Virtual campaigning becomes the norm amid coronavirus spread


CHICAGO, ILLINOIS – MARCH 13: Vice President Joe Biden holds a virtual campaign event on March 13, 2020 in Chicago, Illinois. The scheduled in-person Illinois campaign event was changed to a virtual event because of fears of COVID-19. (Photo by Scott Olson/Getty Images)

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WASHINGTON — The coronavirus has disrupted American life, and the 2020 presidential campaign is no exception.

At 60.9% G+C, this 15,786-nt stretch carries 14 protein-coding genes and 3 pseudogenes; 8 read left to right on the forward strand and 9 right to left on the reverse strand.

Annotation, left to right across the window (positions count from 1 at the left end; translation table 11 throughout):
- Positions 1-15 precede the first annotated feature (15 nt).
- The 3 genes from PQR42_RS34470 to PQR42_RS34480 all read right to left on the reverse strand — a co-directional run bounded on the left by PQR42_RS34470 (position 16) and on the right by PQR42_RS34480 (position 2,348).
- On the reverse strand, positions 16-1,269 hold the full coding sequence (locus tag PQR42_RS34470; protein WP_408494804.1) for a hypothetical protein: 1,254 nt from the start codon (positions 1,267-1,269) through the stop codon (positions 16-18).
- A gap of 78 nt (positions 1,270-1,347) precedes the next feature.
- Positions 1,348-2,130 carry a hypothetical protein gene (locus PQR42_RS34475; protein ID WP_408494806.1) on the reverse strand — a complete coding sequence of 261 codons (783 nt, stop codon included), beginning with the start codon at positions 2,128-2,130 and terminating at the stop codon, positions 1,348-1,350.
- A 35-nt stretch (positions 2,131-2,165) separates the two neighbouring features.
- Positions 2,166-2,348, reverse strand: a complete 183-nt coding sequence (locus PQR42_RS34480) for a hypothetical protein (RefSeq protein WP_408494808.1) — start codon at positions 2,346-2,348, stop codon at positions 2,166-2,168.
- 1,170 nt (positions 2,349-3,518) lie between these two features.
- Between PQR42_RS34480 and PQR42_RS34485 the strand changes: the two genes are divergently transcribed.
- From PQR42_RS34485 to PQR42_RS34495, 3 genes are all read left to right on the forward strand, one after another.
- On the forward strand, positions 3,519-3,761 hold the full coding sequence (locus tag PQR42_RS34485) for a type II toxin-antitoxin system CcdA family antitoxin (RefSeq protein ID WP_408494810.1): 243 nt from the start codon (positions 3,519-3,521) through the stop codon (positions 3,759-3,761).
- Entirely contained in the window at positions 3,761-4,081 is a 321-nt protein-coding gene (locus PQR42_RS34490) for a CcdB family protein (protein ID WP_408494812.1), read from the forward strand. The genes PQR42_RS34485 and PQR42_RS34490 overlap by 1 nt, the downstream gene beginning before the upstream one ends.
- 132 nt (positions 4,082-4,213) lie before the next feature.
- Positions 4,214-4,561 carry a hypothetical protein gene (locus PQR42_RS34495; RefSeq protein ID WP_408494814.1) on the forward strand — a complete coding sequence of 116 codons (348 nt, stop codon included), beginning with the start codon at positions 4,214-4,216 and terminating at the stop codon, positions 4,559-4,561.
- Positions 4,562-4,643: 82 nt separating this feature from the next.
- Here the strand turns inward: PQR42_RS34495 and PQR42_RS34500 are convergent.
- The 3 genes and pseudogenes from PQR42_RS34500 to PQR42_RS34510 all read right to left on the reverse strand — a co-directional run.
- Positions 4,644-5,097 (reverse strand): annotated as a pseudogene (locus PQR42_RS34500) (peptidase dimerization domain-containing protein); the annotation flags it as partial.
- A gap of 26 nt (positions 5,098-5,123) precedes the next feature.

Amid calls for social distancing to stop the pandemic’s spread, Democrats Joe Biden and Bernie Sanders, as well as Republican President Donald Trump, have had little choice but to call off large-scale public events in favor of politicking online and over the airwaves.

They’re being replaced with tools of the digital word: tele-town halls, virtual fundraisers and livestreamed speeches.

The abrupt shift has infused the contest with an added degree of uncertainty.

With control of the White House at stake, candidates have been forced to ditch well-honed strategies in favor of untested tactics.

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